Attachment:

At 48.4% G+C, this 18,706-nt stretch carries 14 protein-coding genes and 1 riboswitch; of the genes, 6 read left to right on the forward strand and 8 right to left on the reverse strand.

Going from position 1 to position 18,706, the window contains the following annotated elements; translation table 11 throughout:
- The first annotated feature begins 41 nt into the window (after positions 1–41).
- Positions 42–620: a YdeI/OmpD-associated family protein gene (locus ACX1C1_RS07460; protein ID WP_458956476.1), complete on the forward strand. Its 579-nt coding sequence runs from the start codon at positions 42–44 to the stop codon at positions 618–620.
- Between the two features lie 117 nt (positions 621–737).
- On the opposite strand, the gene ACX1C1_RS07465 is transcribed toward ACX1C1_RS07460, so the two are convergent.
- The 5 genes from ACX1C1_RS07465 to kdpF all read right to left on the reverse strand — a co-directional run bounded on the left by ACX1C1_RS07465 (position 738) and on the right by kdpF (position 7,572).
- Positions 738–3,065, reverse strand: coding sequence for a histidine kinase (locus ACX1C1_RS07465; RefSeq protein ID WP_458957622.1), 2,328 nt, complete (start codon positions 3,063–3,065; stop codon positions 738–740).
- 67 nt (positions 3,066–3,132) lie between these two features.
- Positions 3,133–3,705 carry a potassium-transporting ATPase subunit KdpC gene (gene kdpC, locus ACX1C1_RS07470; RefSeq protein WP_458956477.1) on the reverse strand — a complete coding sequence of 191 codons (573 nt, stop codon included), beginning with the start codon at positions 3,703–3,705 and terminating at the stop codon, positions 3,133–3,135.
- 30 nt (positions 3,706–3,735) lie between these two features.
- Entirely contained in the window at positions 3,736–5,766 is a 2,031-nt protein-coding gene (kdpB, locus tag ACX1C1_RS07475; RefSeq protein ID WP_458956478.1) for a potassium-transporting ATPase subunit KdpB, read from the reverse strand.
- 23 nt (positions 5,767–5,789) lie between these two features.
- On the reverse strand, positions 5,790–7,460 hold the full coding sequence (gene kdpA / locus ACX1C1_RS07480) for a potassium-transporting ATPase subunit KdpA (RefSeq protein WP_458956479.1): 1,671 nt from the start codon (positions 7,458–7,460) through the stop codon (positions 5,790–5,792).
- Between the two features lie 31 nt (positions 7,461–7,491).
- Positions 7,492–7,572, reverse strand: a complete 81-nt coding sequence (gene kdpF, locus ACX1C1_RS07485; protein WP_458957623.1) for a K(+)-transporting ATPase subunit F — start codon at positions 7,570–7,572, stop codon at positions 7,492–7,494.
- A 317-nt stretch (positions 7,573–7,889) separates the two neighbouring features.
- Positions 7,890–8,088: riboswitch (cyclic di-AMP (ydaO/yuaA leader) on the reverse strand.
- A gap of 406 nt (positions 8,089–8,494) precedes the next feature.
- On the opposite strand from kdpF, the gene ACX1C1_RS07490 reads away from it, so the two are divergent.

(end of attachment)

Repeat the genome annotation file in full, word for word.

At 48.4% G+C, this 18,706-nt stretch carries 14 protein-coding genes and 1 riboswitch; of the genes, 6 read left to right on the forward strand and 8 right to left on the reverse strand.

Going from position 1 to position 18,706, the window contains the following annotated elements; translation table 11 throughout:
- The first annotated feature begins 41 nt into the window (after positions 1–41).
- Positions 42–620: a YdeI/OmpD-associated family protein gene (locus ACX1C1_RS07460; protein ID WP_458956476.1), complete on the forward strand. Its 579-nt coding sequence runs from the start codon at positions 42–44 to the stop codon at positions 618–620.
- Between the two features lie 117 nt (positions 621–737).
- On the opposite strand, the gene ACX1C1_RS07465 is transcribed toward ACX1C1_RS07460, so the two are convergent.
- The 5 genes from ACX1C1_RS07465 to kdpF all read right to left on the reverse strand — a co-directional run bounded on the left by ACX1C1_RS07465 (position 738) and on the right by kdpF (position 7,572).
- Positions 738–3,065, reverse strand: coding sequence for a histidine kinase (locus ACX1C1_RS07465; RefSeq protein ID WP_458957622.1), 2,328 nt, complete (start codon positions 3,063–3,065; stop codon positions 738–740).
- 67 nt (positions 3,066–3,132) lie between these two features.
- Positions 3,133–3,705 carry a potassium-transporting ATPase subunit KdpC gene (gene kdpC, locus ACX1C1_RS07470; RefSeq protein WP_458956477.1) on the reverse strand — a complete coding sequence of 191 codons (573 nt, stop codon included), beginning with the start codon at positions 3,703–3,705 and terminating at the stop codon, positions 3,133–3,135.
- 30 nt (positions 3,706–3,735) lie between these two features.
- Entirely contained in the window at positions 3,736–5,766 is a 2,031-nt protein-coding gene (kdpB, locus tag ACX1C1_RS07475; RefSeq protein ID WP_458956478.1) for a potassium-transporting ATPase subunit KdpB, read from the reverse strand.
- 23 nt (positions 5,767–5,789) lie between these two features.
- On the reverse strand, positions 5,790–7,460 hold the full coding sequence (gene kdpA / locus ACX1C1_RS07480) for a potassium-transporting ATPase subunit KdpA (RefSeq protein WP_458956479.1): 1,671 nt from the start codon (positions 7,458–7,460) through the stop codon (positions 5,790–5,792).
- Between the two features lie 31 nt (positions 7,461–7,491).
- Positions 7,492–7,572, reverse strand: a complete 81-nt coding sequence (gene kdpF, locus ACX1C1_RS07485; protein WP_458957623.1) for a K(+)-transporting ATPase subunit F — start codon at positions 7,570–7,572, stop codon at positions 7,492–7,494.
- A 317-nt stretch (positions 7,573–7,889) separates the two neighbouring features.
- Positions 7,890–8,088: riboswitch (cyclic di-AMP (ydaO/yuaA leader) on the reverse strand.
- A gap of 406 nt (positions 8,089–8,494) precedes the next feature.
- On the opposite strand from kdpF, the gene ACX1C1_RS07490 reads away from it, so the two are divergent.